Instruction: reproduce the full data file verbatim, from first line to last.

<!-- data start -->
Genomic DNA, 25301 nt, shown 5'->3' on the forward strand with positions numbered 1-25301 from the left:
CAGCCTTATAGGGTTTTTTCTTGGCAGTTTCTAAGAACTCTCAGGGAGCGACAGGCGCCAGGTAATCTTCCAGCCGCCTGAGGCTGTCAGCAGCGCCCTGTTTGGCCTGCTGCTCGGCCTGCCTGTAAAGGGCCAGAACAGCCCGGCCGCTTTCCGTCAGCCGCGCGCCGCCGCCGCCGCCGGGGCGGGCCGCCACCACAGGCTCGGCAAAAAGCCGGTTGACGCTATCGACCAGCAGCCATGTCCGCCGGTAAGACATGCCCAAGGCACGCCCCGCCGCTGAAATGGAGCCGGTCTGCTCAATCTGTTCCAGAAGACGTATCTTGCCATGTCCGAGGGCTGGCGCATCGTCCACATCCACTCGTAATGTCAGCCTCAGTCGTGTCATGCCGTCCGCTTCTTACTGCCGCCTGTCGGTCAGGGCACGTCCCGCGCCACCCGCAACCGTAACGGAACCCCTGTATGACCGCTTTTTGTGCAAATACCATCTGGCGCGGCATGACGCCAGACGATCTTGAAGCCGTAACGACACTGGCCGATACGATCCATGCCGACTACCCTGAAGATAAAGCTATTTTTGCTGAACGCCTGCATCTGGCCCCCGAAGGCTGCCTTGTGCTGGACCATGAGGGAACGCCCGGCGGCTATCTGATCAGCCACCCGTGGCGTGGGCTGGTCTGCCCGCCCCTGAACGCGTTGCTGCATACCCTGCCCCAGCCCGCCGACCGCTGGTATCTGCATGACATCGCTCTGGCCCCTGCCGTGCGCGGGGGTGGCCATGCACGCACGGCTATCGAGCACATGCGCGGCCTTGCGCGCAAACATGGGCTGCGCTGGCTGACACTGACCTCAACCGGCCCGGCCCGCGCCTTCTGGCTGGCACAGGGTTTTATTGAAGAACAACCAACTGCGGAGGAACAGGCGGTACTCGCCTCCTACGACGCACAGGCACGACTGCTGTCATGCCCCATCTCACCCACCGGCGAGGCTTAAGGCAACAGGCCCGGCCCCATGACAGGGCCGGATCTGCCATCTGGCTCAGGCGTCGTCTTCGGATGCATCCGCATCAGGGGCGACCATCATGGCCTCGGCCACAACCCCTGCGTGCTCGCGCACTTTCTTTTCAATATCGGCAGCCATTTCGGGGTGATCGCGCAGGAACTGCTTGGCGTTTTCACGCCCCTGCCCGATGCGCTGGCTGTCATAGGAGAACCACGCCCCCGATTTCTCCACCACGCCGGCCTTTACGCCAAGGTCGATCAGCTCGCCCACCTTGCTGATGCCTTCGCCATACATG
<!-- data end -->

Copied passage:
Genomic DNA, 25301 nt, shown 5'->3' on the forward strand with positions numbered 1-25301 from the left:
CAGCCTTATAGGGTTTTTTCTTGGCAGTTTCTAAGAACTCTCAGGGAGCGACAGGCGCCAGGTAATCTTCCAGCCGCCTGAGGCTGTCAGCAGCGCCCTGTTTGGCCTGCTGCTCGGCCTGCCTGTAAAGGGCCAGAACAGCCCGGCCGCTTTCCGTCAGCCGCGCGCCGCCGCCGCCGCCGGGGCGGGCCGCCACCACAGGCTCGGCAAAAAGCCGGTTGACGCTATCGACCAGCAGCCATGTCCGCCGGTAAGACATGCCCAAGGCACGCCCCGCCGCTGAAATGGAGCCGGTCTGCTCAATCTGTTCCAGAAGACGTATCTTGCCATGTCCGAGGGCTGGCGCATCGTCCACATCCACTCGTAATGTCAGCCTCAGTCGTGTCATGCCGTCCGCTTCTTACTGCCGCCTGTCGGTCAGGGCACGTCCCGCGCCACCCGCAACCGTAACGGAACCCCTGTATGACCGCTTTTTGTGCAAATACCATCTGGCGCGGCATGACGCCAGACGATCTTGAAGCCGTAACGACACTGGCCGATACGATCCATGCCGACTACCCTGAAGATAAAGCTATTTTTGCTGAACGCCTGCATCTGGCCCCCGAAGGCTGCCTTGTGCTGGACCATGAGGGAACGCCCGGCGGCTATCTGATCAGCCACCCGTGGCGTGGGCTGGTCTGCCCGCCCCTGAACGCGTTGCTGCATACCCTGCCCCAGCCCGCCGACCGCTGGTATCTGCATGACATCGCTCTGGCCCCTGCCGTGCGCGGGGGTGGCCATGCACGCACGGCTATCGAGCACATGCGCGGCCTTGCGCGCAAACATGGGCTGCGCTGGCTGACACTGACCTCAACCGGCCCGGCCCGCGCCTTCTGGCTGGCACAGGGTTTTATTGAAGAACAACCAACTGCGGAGGAACAGGCGGTACTCGCCTCCTACGACGCACAGGCACGACTGCTGTCATGCCCCATCTCACCCACCGGCGAGGCTTAAGGCAACAGGCCCGGCCCCATGACAGGGCCGGATCTGCCATCTGGCTCAGGCGTCGTCTTCGGATGCATCCGCATCAGGGGCGACCATCATGGCCTCGGCCACAACCCCTGCGTGCTCGCGCACTTTCTTTTCAATATCGGCAGCCATTTCGGGGTGATCGCGCAGGAACTGCTTGGCGTTTTCACGCCCCTGCCCGATGCGCTGGCTGTCATAGGAGAACCACGCCCCCGATTTCTCCACCACGCCGGCCTTTACGCCAAGGTCGATCAGCTCGCCCACCTTGCTGATGCCTTCGCCATACATG